Numerous emails show that at the same time, Lloyd's of London was pressing AEG to schedule a complete medical examination for Jackson. The insurance company had to be convinced the singer was healthy before they would expand the policy to include illness and death, crucial coverage given reports from rehearsals.

That four-hour exam by Lloyd's in London would include three doctors, heart monitoring and blood work. AEG's insurance broker tried to persuade Lloyd's to drop the physical, according to the email discussions by AEG officials. AEG suggested Murray could provide an oral recitation of Jackson's recent medical history instead. Lloyd's refused.

Since agreeing to the policy in May, Lloyd's had sought additional information from AEG — medical records, details about Jackson's daily fitness program and responses to media reports about his health.

"Always with no response," a Lloyd's underwriter wrote.

Lloyd's also insisted on five years of medical records. The insurance company wrote that it wanted a thorough account for all doctor's appointments, hospital visits and cosmetic procedures since 2003.

Within AEG, it was determined that Murray was the best hope to get the records, and in the final week of Jackson's life, officials sent at least 10 emails reminding him to gather them.

Murray responded to the last of the requests June 25 in Jackson's darkened bedroom suite, according to emails presented at the doctor's criminal trial. He wrote that he had talked to Jackson and "Authorization was denied,"

Less than an hour later, Jackson stopped breathing, according to a timeline Murray gave police.

A week later, AEG filed a claim for the entire $17.5-million insurance policy and said publicly that it was out more than $35 million.

But within a very short period, it became clear that Jackson's demise, however terrible for those who loved him, was a commercial boon for his heirs and for AEG.

The celebratory documentary "This Is It," which AEG co-produced alone grossed more than $260 million worldwide.

"Michael's death is a terrible tragedy, but life must go on. AEG will make a fortune from merch sales, ticket retention, the touring exhibition and the film/dvd," Phillips wrote to a concert business colleague in August, adding, "I still wish he was here!"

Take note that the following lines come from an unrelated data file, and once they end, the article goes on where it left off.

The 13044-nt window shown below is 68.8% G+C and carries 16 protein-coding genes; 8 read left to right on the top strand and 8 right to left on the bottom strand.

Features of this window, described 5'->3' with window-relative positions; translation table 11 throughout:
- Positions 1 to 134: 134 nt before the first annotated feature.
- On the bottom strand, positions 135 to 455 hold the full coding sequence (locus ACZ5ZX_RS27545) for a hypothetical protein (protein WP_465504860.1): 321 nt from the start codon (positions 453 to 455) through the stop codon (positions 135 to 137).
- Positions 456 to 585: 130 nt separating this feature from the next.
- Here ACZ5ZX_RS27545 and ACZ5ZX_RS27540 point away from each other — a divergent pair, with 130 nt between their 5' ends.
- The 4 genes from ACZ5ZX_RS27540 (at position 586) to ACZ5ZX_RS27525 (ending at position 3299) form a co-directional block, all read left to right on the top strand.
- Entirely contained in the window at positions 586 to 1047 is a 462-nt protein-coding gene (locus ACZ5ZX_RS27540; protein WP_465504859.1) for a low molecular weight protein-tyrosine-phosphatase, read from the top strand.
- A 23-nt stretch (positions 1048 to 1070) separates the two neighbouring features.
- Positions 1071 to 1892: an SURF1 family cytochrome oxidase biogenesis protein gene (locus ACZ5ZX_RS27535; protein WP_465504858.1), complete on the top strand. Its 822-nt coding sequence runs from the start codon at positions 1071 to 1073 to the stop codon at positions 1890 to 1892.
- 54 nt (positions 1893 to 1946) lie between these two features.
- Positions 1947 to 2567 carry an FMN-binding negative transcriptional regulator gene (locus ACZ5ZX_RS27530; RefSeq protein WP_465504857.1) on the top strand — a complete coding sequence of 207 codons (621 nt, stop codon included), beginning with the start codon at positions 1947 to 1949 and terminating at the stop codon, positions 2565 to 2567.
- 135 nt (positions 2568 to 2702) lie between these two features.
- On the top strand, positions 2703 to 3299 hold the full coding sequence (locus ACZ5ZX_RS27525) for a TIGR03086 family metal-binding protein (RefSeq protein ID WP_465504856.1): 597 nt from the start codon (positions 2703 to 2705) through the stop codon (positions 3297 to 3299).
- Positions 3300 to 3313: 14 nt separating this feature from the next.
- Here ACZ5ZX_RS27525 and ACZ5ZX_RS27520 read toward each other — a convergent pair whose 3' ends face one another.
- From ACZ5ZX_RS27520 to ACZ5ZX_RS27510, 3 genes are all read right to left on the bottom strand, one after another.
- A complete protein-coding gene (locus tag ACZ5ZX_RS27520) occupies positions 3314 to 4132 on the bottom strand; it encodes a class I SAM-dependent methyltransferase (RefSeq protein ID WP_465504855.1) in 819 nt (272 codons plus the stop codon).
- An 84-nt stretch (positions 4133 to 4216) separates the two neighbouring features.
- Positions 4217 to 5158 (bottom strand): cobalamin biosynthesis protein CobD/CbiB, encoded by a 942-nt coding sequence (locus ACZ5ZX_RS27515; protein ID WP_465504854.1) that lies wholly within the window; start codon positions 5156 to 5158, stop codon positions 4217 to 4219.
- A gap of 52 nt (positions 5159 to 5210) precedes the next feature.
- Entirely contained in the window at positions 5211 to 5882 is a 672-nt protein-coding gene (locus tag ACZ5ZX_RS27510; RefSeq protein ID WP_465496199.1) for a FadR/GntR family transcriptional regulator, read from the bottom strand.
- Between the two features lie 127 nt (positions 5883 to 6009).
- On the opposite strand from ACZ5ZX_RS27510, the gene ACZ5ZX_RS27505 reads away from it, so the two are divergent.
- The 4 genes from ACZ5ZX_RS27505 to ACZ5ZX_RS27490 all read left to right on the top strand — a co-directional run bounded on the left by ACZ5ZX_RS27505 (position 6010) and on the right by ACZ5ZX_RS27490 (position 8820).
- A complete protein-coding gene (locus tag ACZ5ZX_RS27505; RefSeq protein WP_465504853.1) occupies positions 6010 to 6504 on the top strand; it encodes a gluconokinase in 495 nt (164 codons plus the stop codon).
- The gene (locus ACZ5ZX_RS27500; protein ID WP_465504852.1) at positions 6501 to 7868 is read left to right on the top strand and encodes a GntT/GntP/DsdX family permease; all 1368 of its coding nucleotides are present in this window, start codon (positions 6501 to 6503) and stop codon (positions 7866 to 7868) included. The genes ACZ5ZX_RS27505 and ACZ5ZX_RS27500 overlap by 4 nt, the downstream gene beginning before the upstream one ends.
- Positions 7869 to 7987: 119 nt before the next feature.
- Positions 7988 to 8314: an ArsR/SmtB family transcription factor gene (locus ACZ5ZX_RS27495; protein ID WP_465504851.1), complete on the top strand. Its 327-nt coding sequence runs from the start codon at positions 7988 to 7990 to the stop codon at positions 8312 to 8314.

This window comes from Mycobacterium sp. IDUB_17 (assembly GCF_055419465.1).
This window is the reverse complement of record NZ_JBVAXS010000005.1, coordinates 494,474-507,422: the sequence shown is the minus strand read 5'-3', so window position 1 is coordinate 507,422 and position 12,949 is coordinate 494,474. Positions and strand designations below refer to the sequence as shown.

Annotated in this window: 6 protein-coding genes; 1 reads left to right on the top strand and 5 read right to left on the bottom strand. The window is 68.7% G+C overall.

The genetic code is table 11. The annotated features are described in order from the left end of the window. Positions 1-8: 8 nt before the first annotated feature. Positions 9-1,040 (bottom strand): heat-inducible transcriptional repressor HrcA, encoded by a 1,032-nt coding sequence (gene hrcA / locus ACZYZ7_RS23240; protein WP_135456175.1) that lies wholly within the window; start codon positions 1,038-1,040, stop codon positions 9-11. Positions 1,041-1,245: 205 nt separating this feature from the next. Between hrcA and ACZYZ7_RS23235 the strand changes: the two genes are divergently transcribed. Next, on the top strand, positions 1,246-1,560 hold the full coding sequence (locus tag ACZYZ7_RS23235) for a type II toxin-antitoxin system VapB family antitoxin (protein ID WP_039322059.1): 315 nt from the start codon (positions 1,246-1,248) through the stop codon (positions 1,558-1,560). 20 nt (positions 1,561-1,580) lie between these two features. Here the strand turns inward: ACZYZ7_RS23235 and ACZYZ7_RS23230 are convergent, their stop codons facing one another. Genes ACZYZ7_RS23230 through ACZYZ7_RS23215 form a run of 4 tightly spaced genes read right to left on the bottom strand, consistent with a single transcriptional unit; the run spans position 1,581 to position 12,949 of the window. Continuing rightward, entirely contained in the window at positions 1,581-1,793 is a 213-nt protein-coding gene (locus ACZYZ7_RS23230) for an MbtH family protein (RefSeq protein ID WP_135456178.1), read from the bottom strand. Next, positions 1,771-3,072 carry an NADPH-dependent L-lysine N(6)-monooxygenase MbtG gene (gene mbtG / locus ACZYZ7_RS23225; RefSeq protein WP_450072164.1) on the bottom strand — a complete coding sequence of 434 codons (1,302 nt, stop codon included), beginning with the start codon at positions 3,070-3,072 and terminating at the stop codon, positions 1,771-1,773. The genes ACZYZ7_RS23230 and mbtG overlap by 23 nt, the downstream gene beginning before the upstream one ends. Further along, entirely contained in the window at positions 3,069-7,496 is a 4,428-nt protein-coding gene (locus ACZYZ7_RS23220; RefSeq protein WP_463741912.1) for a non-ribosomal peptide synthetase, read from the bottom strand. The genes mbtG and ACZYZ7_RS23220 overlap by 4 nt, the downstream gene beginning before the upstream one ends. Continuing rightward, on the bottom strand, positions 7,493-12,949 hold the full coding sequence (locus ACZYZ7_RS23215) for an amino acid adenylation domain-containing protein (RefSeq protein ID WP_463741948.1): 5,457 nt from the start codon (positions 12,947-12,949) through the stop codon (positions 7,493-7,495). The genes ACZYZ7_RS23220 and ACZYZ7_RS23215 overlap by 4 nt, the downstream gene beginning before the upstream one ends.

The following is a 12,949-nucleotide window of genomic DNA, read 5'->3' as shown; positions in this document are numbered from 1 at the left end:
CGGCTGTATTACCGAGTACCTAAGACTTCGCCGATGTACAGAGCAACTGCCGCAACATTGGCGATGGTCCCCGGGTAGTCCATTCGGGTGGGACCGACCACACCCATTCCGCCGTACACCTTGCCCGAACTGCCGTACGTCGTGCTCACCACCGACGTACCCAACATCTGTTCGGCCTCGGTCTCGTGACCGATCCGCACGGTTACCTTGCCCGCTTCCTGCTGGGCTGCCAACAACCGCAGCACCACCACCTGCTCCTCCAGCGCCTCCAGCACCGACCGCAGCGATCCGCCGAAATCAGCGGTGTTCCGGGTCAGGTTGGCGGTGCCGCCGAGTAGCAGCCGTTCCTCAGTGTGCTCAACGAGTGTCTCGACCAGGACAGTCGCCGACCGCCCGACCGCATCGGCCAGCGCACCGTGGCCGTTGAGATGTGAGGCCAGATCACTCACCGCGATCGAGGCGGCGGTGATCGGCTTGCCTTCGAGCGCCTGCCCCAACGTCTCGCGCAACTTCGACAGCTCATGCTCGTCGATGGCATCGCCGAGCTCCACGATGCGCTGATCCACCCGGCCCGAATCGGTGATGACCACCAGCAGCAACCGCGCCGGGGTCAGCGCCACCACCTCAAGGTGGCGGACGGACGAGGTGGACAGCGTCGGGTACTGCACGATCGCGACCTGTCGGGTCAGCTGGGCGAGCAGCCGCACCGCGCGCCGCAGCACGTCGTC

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Re: Insurance Company Lloyd's of London V AEG Live
« Reply #6 on: September 03, 2012, 11:02:08 PM »
 :getmurray: :murray: :murray: :banghead: :banghead: :banghead: AEG hoodwinked everyone! I wan t my money back from the dvd! i know it is doubtful but they lied their butts off in the interviews promoting This is It as well as documentaries about Michael and his life. Where's a petition? I want to voice my displeasure. Damn AEG! They should be Murray's cell mates! :murrayjail: :murrayjail: :murrayjail: :murray: :murray: :murray:

Offline moonstreet

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Re: Insurance Company Lloyd's of London V AEG Live
« Reply #7 on: September 04, 2012, 09:30:13 AM »
http://www.showbiz411.com/2012/09/03/michael-jackson-lawyers-may-ask-court-for-sanctions-over-leaked-emails

Michael Jackson Lawyers May Ask Court for Sanctions over Leaked Emails
09/03/12 11:31pmRoger Friedman


The lawyers for AEGLive, the company being sued by Michael Jackson’s family for his alleged wrongful death, are fuming. I am told they may ask the court for sanctions against the Jackson family and their attorneys as early as Tuesday over emails that were leaked to the Los Angeles Times last week. The emails, which the Times published, were sealed as part of the wrongful death suit as evidence. The court case won’t be heard until next year.

But my sources say that the Jacksons, desperate for money after their failed attempt to snatch Katherine Jackson this summer, are looking for sympathy in the court of public opinion. I’m told they selectively pulled a few mails from hundreds and turned them over to the Los Angeles Times in an effort to make AEGLive look guilty of somehow forcing Michael to perform 50 concerts in London.
The truth when the totality of the emails is uncovered in court will be quite different. Michael Jackson was in deep debt when AEG first proposed he do 10 shows at the O2 Arena. That was in the fall of 2008. Jackson waffled. But eventually he was persuaded to agree simply because he had no choice. In practical terms, he was broke. AEG offered him an easy way to make some decent money and get back on his feet.

One thing is true: on the way to the O2 Arena announcement in March 2009, Jackson freaked out. He got ripping drunk. The result can be seen in the video of the announcement. Michael is grinning from ear to ear, laughing, and has no idea what to say other than “This is it.” On the way to the announcement from London, he was petrified. He was very late arriving at the Arena, as well, making everyone wait.
What the LA Times has discounted is the documentary, “This Is It.” For as much as Michael was petulant, stubborn, lazy, scared, etc, he was also a perfectionist with certain specific abilities. The latter are seen in the film at the rehearsals that he did show up for. And no one at AEG Live was trying to kill him, or overwork him to the point of exhaustion. AEG wanted Michael to succeed. They let him handpick everyone from Dr. Conrad Murray to his chef to trainers etc.

Let’s not forget: on May 5th, 2009 Kevin Spacey’s former manager Joanne Horowitz ran into Michael at Dr. Arnold Klein’s office. Michael was in great shape and looking forward to the tour. (Link follows.) Jackson’s mental and physical status changed on a daily basis as the London shows loomed. Like any performer, there were days when he was excited and others when he was apprehensive.